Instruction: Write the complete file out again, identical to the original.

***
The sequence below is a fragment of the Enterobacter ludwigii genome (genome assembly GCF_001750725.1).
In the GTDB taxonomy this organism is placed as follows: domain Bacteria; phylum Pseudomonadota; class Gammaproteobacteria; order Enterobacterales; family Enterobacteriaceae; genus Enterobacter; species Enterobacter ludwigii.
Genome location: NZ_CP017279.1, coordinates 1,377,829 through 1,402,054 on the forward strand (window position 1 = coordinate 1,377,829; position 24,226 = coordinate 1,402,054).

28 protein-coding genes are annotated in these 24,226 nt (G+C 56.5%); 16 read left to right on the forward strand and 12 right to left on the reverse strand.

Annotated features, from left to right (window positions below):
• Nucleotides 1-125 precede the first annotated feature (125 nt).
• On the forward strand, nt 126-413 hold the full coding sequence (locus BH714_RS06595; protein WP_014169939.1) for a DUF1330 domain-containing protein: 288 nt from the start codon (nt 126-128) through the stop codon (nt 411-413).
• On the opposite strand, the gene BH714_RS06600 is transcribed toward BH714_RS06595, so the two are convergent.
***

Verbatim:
The sequence below is a fragment of the Enterobacter ludwigii genome (genome assembly GCF_001750725.1).
In the GTDB taxonomy this organism is placed as follows: domain Bacteria; phylum Pseudomonadota; class Gammaproteobacteria; order Enterobacterales; family Enterobacteriaceae; genus Enterobacter; species Enterobacter ludwigii.
Genome location: NZ_CP017279.1, coordinates 1,377,829 through 1,402,054 on the forward strand (window position 1 = coordinate 1,377,829; position 24,226 = coordinate 1,402,054).

28 protein-coding genes are annotated in these 24,226 nt (G+C 56.5%); 16 read left to right on the forward strand and 12 right to left on the reverse strand.

Annotated features, from left to right (window positions below):
• Nucleotides 1-125 precede the first annotated feature (125 nt).
• On the forward strand, nt 126-413 hold the full coding sequence (locus BH714_RS06595; protein WP_014169939.1) for a DUF1330 domain-containing protein: 288 nt from the start codon (nt 126-128) through the stop codon (nt 411-413).
• On the opposite strand, the gene BH714_RS06600 is transcribed toward BH714_RS06595, so the two are convergent.